Common (Translated Scientific) Name: Big Bluestem - Western Wheatgrass - Blue Grama Grassland & Shrubland Division
Colloquial Name: Central North American Grassland & Shrubland
Hierarchy Level: Division
Type Concept: The division consists of grassland vegetation, which is often the regional matrix type, with interspersed shrublands. The occurrence and abundance of shrubs is a product of several factors, including geology and soils, natural and altered disturbance regimes, and land use. Species composition is also regulated by two major environmental gradients: an east-to-west precipitation gradient and a north-to-south temperature gradient. Plant height and stature vary with available moisture, with shortgrass prairie species (e.g., Bouteloua dactyloides and Bouteloua gracilis) dominating in the southwestern extent of the division, mixed grasses (e.g., Festuca altaica, Hesperostipa comata, Hesperostipa curtiseta, Koeleria macrantha, Muhlenbergia torreyi, Nassella leucotricha, Panicum virgatum, Pascopyrum smithii, Schizachyrium scoparium) in the central region and tallgrass prairie species (Andropogon gerardii, Panicum virgatum, and Sorghastrum nutans) in the east. The occurrence and prevalence of woody species is often a product of reduced fire frequency and enhanced grazing pressure. Woody species dominant in the shrublands can be either or both evergreen or deciduous, including Juniperus spp., Prunus spp., Quercus spp., Rhus spp., and Rosa spp. Associated graminoid and forb species in the shrublands are also found in the surrounding grasslands. Soils are predominantly Mollisols, that range from well-drained, sandy to loamy-sand, and clay loams. On sandy soils, Andropogon hallii, Sporobolus cryptandrus, and Artemisia filifolia predominate.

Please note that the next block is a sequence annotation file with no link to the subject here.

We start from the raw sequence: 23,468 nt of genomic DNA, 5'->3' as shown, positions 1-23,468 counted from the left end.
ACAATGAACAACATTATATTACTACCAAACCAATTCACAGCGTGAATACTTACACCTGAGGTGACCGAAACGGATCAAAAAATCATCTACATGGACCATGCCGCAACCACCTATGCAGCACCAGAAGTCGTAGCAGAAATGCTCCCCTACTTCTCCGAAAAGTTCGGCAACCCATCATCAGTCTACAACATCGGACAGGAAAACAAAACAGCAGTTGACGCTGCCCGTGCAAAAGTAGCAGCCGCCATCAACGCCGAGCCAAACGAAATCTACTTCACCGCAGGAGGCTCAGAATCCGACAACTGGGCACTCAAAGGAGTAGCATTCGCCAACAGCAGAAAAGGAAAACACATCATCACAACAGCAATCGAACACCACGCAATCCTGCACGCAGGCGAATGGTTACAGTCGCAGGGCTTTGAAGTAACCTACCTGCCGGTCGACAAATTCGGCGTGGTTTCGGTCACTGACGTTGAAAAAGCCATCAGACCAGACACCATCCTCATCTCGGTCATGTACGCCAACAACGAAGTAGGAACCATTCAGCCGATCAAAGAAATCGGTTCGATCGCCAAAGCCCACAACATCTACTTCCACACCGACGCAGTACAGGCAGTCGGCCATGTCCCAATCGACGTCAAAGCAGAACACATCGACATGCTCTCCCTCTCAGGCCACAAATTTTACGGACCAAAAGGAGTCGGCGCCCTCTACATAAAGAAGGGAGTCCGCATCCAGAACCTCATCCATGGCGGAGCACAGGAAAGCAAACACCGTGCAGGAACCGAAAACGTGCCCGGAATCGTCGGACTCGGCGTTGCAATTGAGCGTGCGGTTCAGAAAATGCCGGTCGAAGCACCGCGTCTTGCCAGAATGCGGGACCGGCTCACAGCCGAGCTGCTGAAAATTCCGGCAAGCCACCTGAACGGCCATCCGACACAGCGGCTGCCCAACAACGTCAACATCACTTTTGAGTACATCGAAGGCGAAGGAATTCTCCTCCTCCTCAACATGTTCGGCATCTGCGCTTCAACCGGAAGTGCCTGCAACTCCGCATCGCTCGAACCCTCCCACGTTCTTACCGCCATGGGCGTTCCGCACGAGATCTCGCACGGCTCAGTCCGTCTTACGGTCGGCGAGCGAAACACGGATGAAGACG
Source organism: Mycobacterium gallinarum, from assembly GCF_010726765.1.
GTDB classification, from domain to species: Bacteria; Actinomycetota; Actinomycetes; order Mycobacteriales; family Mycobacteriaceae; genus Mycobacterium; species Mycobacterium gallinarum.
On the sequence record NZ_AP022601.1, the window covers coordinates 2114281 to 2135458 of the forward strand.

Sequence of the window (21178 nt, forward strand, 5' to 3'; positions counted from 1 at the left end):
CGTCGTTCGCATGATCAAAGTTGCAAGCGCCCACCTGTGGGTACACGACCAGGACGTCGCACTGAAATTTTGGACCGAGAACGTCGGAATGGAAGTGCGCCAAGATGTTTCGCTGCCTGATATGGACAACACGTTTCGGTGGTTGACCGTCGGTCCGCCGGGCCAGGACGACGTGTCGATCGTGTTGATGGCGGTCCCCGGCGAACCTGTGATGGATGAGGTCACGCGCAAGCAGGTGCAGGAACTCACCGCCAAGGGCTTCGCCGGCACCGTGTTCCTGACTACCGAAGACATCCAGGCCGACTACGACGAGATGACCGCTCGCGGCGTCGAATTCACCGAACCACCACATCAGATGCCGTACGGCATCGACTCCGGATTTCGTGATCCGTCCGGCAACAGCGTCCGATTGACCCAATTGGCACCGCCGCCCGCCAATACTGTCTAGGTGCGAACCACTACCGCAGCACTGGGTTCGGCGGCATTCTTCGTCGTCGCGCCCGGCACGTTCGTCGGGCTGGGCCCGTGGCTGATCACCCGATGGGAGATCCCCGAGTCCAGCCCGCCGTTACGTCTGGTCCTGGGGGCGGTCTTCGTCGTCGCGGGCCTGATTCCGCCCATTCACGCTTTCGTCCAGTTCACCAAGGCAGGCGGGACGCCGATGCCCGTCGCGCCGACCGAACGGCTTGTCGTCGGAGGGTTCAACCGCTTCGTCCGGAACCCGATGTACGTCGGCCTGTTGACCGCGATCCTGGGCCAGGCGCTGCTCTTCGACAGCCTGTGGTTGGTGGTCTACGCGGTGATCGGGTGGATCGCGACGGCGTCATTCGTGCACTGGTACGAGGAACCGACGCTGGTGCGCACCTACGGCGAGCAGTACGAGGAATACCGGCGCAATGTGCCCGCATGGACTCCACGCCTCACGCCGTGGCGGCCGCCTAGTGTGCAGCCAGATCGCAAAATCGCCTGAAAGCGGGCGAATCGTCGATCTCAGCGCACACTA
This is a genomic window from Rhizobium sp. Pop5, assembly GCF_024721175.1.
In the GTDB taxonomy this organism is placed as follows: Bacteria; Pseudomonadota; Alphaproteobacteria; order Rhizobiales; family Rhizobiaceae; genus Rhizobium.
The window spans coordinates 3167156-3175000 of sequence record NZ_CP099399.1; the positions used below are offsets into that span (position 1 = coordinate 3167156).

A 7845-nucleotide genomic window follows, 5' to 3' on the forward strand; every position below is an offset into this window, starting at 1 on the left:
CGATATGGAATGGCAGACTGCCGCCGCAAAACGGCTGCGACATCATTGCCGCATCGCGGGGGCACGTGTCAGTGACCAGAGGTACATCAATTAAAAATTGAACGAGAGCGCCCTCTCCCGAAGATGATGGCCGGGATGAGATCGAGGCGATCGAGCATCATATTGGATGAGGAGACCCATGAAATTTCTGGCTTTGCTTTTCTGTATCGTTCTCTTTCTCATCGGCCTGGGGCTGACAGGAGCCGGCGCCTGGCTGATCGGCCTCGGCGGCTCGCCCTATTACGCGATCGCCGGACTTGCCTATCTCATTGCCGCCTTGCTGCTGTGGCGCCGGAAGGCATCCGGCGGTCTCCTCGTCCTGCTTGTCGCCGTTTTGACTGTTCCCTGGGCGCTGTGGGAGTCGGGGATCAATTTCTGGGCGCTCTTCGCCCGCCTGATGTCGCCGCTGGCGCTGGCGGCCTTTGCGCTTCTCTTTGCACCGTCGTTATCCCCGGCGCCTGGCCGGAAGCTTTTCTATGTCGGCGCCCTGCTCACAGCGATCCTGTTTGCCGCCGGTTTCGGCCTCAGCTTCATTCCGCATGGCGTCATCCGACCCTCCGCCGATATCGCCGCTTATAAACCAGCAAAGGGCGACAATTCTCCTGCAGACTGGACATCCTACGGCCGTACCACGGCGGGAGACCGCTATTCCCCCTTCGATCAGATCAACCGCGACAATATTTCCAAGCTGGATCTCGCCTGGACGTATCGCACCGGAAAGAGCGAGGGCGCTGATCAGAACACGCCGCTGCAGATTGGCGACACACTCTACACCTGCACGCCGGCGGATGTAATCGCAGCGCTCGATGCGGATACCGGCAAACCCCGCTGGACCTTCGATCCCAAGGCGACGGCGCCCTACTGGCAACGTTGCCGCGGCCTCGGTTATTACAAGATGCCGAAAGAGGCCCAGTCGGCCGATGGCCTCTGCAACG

Diagnostic Characteristics: This division is represented by physiognomic types such as bunchgrasses, sod-forming grasses, and woody plants of dwarf or stunted stature. There is a wide suite of diagnostic species, that, though they are often shared with other divisions, are particularly dominant and widespread in this region. Diagnostic graminoids include Andropogon gerardii, Andropogon hallii, Aristida purpurea, Bouteloua curtipendula, Bouteloua gracilis, Bouteloua hirsuta, Bouteloua dactyloides, Calamagrostis canadensis, Festuca altaica, Festuca hallii, Panicum virgatum, Pascopyrum smithii, Pseudoroegneria spicata, Schizachyrium scoparium, Sorghastrum nutans, Spartina pectinata, Sporobolus cryptandrus, and Sporobolus heterolepis. Woody species include Artemisia filifolia, Artemisia frigida, Juniperus horizontalis, Juniperus virginiana, Cylindropuntia imbricata, Prosopis glandulosa, Prunus angustifolia, Prunus virginiana, Quercus havardii, and Rhus aromatica. Further work is needed to identify diagnostic forbs.
Rationale for Nominal Species or Physiognomic Features:
Classification Comments: We refer to this division as Central North American rather than Great Plains, because the tallgrass prairie is not strictly Great Plains, and the prairie peninsula extends eastward to Illinois, Michigan, and even Ohio and southwestern Ontario. We largely use the term Great Plains in the narrower sense of encompassing shortgrass and mixedgrass prairies. We treat the "tree savannas" with forests and woodlands.
Overgrazing and fire suppression significantly impact the species composition of vegetation types in this division. Overgrazing may cause northern mixedgrass prairies to resemble shortgrass vegetation. Fire suppression typically leads to shrub and tree invasion.
Similar NVC Types:
D008 Eastern North American Forest & Woodland, note:
D024 Eastern North American Grassland & Shrubland, note:
D022 Western North American Grassland & Shrubland, note:
D102 Southeastern North American Grassland & Shrubland, note:
D323 Eastern North American Temperate & Boreal Freshwater Marsh, Wet Meadow & Shrubland, note:
D326 North American Great Plains Forest & Woodland, note: